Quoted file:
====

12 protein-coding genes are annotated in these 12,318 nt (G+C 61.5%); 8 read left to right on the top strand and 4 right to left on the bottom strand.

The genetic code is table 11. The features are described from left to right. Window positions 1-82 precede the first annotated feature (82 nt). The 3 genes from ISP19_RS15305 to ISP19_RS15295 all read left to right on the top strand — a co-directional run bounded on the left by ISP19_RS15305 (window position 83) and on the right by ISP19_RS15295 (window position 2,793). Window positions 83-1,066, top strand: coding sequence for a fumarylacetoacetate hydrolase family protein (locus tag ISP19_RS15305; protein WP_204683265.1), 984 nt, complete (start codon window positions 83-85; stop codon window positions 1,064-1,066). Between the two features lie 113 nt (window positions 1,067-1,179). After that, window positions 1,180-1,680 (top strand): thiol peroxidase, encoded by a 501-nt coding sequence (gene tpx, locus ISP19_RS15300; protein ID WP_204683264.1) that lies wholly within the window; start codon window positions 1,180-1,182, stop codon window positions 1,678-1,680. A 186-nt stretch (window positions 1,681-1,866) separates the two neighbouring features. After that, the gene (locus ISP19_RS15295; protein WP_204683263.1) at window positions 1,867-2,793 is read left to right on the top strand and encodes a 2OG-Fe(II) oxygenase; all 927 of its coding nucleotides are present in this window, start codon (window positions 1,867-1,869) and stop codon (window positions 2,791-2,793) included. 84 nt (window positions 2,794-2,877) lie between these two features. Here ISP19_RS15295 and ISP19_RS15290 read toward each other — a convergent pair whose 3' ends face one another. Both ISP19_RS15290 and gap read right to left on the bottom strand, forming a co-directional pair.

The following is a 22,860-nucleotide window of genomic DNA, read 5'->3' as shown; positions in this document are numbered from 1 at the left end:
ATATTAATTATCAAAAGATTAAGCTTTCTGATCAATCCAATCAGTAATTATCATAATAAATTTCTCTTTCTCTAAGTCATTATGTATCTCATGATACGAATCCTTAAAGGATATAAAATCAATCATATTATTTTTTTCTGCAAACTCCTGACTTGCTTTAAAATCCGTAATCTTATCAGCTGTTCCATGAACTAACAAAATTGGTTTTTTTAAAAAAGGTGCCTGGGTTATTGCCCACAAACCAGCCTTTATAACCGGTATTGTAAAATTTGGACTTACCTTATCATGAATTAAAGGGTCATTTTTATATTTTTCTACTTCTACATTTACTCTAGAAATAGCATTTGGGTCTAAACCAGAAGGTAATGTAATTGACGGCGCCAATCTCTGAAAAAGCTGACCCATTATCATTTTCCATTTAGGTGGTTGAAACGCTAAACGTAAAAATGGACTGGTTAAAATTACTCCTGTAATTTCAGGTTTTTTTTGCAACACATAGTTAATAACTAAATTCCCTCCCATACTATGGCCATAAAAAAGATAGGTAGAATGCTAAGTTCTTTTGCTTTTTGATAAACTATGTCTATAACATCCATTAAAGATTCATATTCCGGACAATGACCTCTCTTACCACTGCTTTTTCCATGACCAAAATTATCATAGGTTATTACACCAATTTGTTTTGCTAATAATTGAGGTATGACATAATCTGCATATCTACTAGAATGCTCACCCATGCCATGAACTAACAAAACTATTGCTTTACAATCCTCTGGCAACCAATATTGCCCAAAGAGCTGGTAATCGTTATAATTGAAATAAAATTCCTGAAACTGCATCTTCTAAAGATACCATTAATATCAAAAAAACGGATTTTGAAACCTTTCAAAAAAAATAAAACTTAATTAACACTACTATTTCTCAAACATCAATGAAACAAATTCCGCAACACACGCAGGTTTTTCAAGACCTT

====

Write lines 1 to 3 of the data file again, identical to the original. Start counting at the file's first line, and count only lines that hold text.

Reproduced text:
12 protein-coding genes are annotated in these 12,318 nt (G+C 61.5%); 8 read left to right on the top strand and 4 right to left on the bottom strand.

The genetic code is table 11. The features are described from left to right. Window positions 1-82 precede the first annotated feature (82 nt). The 3 genes from ISP19_RS15305 to ISP19_RS15295 all read left to right on the top strand — a co-directional run bounded on the left by ISP19_RS15305 (window position 83) and on the right by ISP19_RS15295 (window position 2,793). Window positions 83-1,066, top strand: coding sequence for a fumarylacetoacetate hydrolase family protein (locus tag ISP19_RS15305; protein WP_204683265.1), 984 nt, complete (start codon window positions 83-85; stop codon window positions 1,064-1,066). Between the two features lie 113 nt (window positions 1,067-1,179). After that, window positions 1,180-1,680 (top strand): thiol peroxidase, encoded by a 501-nt coding sequence (gene tpx, locus ISP19_RS15300; protein ID WP_204683264.1) that lies wholly within the window; start codon window positions 1,180-1,182, stop codon window positions 1,678-1,680. A 186-nt stretch (window positions 1,681-1,866) separates the two neighbouring features. After that, the gene (locus ISP19_RS15295; protein WP_204683263.1) at window positions 1,867-2,793 is read left to right on the top strand and encodes a 2OG-Fe(II) oxygenase; all 927 of its coding nucleotides are present in this window, start codon (window positions 1,867-1,869) and stop codon (window positions 2,791-2,793) included. 84 nt (window positions 2,794-2,877) lie between these two features. Here ISP19_RS15295 and ISP19_RS15290 read toward each other — a convergent pair whose 3' ends face one another. Both ISP19_RS15290 and gap read right to left on the bottom strand, forming a co-directional pair.

The following is a 22,860-nucleotide window of genomic DNA, read 5'->3' as shown; positions in this document are numbered from 1 at the left end: